|My great-grandpa trained horses for Ringling Bros.|
One of the coolest things about being last born, and a late-in-life child, was having my parents to myself as they entered late middle age and became obsessed with legacy. I loved hearing the colorful stories of my grandmother meeting Boris Karloff when he did the Vaudeville circuit because the family boarding house was a usual stop for Vaudeville troupes. How my grandfather lost so much weight in dental school because he had to eat lunch in the anatomy lab, where formaldehyde-soaked cadavers lay partly dissected.
But I equally cherished hearing how harsh my paternal grandfather was and why my maternal grandparents divorced when my mom was seven. These stories are far more deeply important because they explained so much about who my parents had become, why my dad was such a softie, why my mom was terrified of drunk people.
That I was so steeped in family lore in my teens and early twenties surely shaped my sensibilities as a writer. Because it made clear to me that the past doesn't stay in the past. It always has implications for the present and future.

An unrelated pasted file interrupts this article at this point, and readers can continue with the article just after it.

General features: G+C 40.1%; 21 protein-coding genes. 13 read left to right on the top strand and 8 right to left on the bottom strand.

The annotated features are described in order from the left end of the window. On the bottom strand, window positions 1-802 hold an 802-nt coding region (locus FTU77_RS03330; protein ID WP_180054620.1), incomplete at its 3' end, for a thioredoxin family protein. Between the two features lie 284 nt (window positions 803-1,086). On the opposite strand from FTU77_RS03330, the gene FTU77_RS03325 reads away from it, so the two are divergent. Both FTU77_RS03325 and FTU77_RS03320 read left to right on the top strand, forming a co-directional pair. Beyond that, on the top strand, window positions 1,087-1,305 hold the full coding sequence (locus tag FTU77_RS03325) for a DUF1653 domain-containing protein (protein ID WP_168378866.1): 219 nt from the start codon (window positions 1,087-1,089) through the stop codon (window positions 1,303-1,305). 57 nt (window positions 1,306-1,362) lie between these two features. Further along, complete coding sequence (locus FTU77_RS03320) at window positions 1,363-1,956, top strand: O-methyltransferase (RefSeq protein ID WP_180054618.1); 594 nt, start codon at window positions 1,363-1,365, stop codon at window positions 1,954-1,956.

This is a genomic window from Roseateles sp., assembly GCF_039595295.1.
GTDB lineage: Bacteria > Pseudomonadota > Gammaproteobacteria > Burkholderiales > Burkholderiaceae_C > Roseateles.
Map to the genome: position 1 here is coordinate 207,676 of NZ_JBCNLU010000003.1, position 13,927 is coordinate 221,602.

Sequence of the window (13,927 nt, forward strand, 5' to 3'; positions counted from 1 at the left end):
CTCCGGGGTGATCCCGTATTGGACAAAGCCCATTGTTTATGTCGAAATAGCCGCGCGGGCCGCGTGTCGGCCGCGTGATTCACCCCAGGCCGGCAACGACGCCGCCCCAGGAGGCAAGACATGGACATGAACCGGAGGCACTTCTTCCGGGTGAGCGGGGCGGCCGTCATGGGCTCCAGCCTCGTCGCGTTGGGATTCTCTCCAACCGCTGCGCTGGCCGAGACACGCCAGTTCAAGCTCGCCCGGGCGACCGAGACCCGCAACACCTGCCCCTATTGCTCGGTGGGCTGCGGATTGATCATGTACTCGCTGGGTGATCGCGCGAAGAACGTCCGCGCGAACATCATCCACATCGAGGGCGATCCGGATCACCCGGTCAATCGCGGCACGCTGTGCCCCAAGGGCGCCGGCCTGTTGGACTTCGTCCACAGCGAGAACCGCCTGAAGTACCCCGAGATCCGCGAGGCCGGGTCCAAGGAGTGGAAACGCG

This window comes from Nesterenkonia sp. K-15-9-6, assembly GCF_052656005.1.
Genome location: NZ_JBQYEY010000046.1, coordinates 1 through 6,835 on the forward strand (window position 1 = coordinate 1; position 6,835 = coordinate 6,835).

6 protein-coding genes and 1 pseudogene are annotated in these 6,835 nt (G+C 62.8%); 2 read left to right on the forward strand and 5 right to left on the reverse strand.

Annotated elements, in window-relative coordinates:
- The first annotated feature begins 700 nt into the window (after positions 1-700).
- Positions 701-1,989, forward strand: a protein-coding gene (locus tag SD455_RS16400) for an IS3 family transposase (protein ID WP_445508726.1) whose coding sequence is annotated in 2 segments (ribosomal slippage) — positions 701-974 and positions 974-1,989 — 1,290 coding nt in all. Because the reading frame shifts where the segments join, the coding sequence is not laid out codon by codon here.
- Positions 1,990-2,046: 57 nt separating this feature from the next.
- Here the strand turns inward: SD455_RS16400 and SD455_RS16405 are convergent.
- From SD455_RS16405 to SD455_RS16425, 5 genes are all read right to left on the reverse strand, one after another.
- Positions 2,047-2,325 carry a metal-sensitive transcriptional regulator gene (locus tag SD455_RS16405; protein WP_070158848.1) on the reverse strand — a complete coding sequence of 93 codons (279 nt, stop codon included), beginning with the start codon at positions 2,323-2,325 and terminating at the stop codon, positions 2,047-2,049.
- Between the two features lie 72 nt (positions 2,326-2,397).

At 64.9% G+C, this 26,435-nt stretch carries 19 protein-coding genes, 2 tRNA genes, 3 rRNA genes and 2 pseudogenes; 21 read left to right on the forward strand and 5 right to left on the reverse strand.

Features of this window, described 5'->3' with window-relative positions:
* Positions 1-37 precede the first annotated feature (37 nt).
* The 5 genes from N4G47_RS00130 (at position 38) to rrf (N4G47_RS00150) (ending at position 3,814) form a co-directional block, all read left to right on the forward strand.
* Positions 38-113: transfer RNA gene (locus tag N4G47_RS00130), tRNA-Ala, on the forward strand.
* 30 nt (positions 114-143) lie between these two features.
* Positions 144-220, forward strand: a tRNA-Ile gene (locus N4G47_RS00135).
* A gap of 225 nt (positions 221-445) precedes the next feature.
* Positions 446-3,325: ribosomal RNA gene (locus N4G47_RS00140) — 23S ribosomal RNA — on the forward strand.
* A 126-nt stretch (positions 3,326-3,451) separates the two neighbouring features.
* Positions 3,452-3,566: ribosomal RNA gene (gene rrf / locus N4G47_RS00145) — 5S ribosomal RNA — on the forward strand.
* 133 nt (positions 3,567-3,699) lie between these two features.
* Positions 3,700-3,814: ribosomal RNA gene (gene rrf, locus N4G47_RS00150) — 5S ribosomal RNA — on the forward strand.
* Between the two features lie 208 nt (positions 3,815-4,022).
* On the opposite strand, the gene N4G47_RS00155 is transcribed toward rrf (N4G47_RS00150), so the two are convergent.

I'm guest posting at Tessa's blog, and when she asked what I hope readers will take away from my novel Never Gone, this is one the points I emphasized:
"Getting to know your parents’ stories is an essential part of growing up the relationship. It’s easy to misjudge them when you don’t know what struggles, hardships and heartbreaks they’ve endured, and how those things have shaped them."
You can read more of my interview with Tessa Emily Hall HERE.
Do you know your parents' stories? How might learning family history help you better understand family members and their interpersonal dynamics?
photo credit: keyseeker at morguefile.com